The Secrets of Covingport Manor – Part Seven
- The Secrets Of Covingport Manor: Part One
- The Secrets Of Covingport Manor: Part Two
- The Secrets Of Covingport Manor: Part Three
- The Secrets Of Covingport Manor: Part Four
- The Secrets Of Covingport Manor: Part Five
- The Secrets of Covingport Manor: Part Six
- The Secrets of Covingport Manor – Part Seven
- The Secrets of Covingport Manor: Part Eight
- The Secrets of Covingport Manor: Part Nine
- The Secrets of Covingport Manor: Part 10
I felt awkward with Frank and Elaina standing at the entrance to the living room. Their posture similar to the photos I’d seen of the Buckingham Palace guards; it was an eerie visual for me. If our guests noticed it as I did, they said nothing about the behavior. Hell, perhaps that was another custom I would have to get used to—or it was a Frank and Elaina thing.
“Thank you again, Miss Covingport, for the opportunity to clean up the grounds,” Thomas said.
Thomas Jones wore jeans, boots, a black t-shirt, and blue button-up flannel. His dirty blonde hair had a few whisps of gray, but it was slicked back to keep it out of his face. The style made him look younger than his years.
It was his eyes that sold me even more. They were tired. He looked like a man who had been through a lot and was trying to keep his family on their feet, which was more obvious by how he came dressed to work right away.
“You can call me Hannah, Mr. Jones. As we discussed, I think we can help each other. You’d be helping me just as much as I’m helping you.”
His son, who had introduced himself as Jeffery, JJ for short, had been silent since we sat down. He looked like his father, but without the graying hair or hardened skin from being in the sun for decades.
JJ sipped his tea and surveyed the room while his father and I talked. Despite being at least out of high school, I could tell he had no interest in the business side of this. His knee kept shaking, and I felt that if I put him to work right now, he would have no complaints.
“Call me Tom, then.” Tom smiled. He took a drink of his tea and made a noise of appreciation.
In the corner of my eye, I saw Frank move for the first time. I’m not sure how he made it look like he stood even taller, but he looked pleased with Tom’s reaction to his handy work.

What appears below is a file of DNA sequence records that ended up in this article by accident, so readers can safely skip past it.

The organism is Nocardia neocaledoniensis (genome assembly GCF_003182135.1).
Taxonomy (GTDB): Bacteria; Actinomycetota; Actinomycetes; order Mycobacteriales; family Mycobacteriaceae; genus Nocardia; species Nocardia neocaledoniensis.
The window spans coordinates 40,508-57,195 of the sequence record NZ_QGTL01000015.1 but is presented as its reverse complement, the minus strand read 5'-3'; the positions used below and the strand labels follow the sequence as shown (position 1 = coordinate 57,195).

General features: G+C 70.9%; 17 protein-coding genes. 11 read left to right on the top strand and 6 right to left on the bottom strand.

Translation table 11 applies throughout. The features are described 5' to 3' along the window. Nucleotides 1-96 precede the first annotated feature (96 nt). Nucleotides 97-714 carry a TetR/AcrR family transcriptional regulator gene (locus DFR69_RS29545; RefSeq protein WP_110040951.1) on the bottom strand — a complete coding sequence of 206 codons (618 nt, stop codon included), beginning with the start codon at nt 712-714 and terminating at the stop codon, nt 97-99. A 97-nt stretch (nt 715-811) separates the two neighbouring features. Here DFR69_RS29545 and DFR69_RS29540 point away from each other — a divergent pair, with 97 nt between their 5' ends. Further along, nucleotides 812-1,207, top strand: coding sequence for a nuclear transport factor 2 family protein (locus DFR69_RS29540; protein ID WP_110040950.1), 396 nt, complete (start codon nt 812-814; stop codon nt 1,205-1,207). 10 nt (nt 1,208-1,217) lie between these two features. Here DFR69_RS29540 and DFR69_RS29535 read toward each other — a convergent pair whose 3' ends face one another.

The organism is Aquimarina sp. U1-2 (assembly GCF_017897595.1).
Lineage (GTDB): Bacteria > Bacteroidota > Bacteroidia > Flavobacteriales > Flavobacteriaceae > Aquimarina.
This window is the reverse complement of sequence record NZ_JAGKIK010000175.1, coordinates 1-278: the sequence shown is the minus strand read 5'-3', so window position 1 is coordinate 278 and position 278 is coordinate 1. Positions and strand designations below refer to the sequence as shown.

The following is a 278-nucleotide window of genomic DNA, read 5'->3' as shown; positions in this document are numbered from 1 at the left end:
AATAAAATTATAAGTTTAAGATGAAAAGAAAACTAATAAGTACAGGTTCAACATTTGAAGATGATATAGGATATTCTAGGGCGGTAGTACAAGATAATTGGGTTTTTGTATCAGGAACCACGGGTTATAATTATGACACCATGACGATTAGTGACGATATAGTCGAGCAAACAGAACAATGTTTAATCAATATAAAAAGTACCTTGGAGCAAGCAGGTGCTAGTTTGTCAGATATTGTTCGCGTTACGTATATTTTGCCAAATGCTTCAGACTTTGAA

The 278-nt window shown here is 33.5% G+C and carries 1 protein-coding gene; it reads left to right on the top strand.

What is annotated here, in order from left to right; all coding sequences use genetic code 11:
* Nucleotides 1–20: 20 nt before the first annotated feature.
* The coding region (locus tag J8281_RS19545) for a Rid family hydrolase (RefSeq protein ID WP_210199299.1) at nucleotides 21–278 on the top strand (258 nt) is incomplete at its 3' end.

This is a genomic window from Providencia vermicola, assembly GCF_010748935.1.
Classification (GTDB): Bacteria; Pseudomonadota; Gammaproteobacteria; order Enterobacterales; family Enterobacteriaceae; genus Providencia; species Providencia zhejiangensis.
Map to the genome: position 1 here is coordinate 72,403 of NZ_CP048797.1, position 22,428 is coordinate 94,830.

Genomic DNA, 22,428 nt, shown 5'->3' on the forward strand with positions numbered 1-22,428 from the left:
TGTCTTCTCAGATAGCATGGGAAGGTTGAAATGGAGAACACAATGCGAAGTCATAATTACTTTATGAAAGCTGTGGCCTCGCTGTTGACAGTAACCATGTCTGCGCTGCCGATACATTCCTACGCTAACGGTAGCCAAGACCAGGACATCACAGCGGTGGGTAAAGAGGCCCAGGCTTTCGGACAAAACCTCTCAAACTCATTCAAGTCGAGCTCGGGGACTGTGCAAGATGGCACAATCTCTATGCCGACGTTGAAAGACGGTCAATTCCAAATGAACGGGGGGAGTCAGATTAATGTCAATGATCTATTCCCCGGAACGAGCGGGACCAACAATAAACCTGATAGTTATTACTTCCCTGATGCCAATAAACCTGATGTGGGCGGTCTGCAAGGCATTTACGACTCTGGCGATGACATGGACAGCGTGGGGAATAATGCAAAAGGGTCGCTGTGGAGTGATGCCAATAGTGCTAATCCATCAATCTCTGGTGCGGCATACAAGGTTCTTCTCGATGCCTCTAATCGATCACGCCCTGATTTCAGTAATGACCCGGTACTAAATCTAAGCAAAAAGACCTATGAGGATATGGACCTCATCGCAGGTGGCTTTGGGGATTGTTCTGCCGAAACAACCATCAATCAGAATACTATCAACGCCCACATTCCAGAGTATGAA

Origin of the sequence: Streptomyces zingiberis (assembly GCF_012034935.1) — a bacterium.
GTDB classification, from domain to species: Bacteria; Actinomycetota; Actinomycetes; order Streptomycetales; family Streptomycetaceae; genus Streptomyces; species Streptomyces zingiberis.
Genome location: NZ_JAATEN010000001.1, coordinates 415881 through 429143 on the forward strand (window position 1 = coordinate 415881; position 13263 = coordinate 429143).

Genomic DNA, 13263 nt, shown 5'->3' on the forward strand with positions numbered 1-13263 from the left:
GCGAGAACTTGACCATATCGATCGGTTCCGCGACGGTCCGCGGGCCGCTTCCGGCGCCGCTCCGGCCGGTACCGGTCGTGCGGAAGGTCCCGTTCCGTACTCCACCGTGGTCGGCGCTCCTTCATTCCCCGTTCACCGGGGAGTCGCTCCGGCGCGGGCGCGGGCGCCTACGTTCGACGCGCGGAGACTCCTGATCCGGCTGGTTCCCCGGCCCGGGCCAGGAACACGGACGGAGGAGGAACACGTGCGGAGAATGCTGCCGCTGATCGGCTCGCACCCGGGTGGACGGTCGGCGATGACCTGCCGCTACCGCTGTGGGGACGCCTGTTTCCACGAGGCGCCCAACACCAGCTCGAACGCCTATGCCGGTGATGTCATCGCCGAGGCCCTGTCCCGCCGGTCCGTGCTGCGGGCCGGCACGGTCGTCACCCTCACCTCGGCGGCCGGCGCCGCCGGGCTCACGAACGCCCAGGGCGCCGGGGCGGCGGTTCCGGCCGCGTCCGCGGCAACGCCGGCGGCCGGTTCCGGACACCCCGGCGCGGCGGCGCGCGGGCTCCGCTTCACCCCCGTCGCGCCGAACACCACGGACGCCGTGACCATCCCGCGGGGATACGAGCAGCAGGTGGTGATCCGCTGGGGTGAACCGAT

Frank didn’t react that way when they had tried some of the food he prepared, and I wondered if Frank made his own teas. He seemed to always have fresh ingredients for the tea strainers. I made a mental note to ask him about it later.
“You said you had a brother? That there would be three of you working?” I asked.
Tom nodded. Placing his cup in his lap, he spoke. “Yes. He’s walking the ground with Michael; I believe his name is. We wanted to survey the grounds and see if he can spot anything not on the list you said you had.”
I grinned. Michael was the best. “Excellent! Frank over there,” I motioned to where he stood, “helped me create a list of the outdoor things that need cleaning up.”
I pulled the list from under the serving tray and handed it to Tom. “You can keep that copy. I made two, so I could remember what I added on there.”
JJ moved to look over his father’s shoulder, but still, he said nothing.
“Are you able to fix minor issues by chance? The greenhouse needs work, but it’s a matter of putting new hinges on the door and perhaps new groundwork. By that, I mean a stone path, nothing too big,” I reassured.
“Yes, of course,” Tom nodded. “My brother is handy with things like that, and the path work is something we offer with the landscaping options. I’m sure he will check out the greenhouse while he’s out there, and if there’s something he can’t fix, we will let you know immediately.”
“I take it you do it all?” I grabbed some snacks from the tray, which seemed to incite my guests as they followed suit.
“We started as landscapers. My wife got us to add gardening to our skill set. She believed a beautiful garden was the difference between a house and a home. My brother and I are the landscapers. But JJ here, his mother taught him all about wildlife and plants. It’s what he’s best at.”